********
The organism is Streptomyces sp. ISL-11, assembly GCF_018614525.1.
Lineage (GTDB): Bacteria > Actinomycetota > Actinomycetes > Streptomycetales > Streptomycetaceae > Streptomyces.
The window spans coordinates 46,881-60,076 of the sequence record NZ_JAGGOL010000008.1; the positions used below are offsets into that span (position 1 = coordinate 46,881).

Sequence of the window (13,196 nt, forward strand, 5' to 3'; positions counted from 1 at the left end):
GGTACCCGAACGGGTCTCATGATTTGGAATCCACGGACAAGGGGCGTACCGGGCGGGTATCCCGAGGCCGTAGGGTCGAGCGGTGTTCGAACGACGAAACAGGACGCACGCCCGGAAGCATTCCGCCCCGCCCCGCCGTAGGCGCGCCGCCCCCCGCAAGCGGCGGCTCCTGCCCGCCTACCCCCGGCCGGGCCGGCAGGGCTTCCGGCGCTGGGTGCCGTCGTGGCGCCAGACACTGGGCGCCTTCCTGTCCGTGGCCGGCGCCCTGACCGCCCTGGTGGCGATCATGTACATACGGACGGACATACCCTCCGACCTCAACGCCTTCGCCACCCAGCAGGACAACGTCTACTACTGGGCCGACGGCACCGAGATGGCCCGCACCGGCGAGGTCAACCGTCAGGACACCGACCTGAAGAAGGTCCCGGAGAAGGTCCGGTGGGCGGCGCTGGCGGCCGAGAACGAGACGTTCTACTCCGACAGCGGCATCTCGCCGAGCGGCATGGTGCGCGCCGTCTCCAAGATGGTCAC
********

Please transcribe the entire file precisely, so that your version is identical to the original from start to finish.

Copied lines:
The organism is Streptomyces sp. ISL-11, assembly GCF_018614525.1.
Lineage (GTDB): Bacteria > Actinomycetota > Actinomycetes > Streptomycetales > Streptomycetaceae > Streptomyces.
The window spans coordinates 46,881-60,076 of the sequence record NZ_JAGGOL010000008.1; the positions used below are offsets into that span (position 1 = coordinate 46,881).

Sequence of the window (13,196 nt, forward strand, 5' to 3'; positions counted from 1 at the left end):
GGTACCCGAACGGGTCTCATGATTTGGAATCCACGGACAAGGGGCGTACCGGGCGGGTATCCCGAGGCCGTAGGGTCGAGCGGTGTTCGAACGACGAAACAGGACGCACGCCCGGAAGCATTCCGCCCCGCCCCGCCGTAGGCGCGCCGCCCCCCGCAAGCGGCGGCTCCTGCCCGCCTACCCCCGGCCGGGCCGGCAGGGCTTCCGGCGCTGGGTGCCGTCGTGGCGCCAGACACTGGGCGCCTTCCTGTCCGTGGCCGGCGCCCTGACCGCCCTGGTGGCGATCATGTACATACGGACGGACATACCCTCCGACCTCAACGCCTTCGCCACCCAGCAGGACAACGTCTACTACTGGGCCGACGGCACCGAGATGGCCCGCACCGGCGAGGTCAACCGTCAGGACACCGACCTGAAGAAGGTCCCGGAGAAGGTCCGGTGGGCGGCGCTGGCGGCCGAGAACGAGACGTTCTACTCCGACAGCGGCATCTCGCCGAGCGGCATGGTGCGCGCCGTCTCCAAGATGGTCAC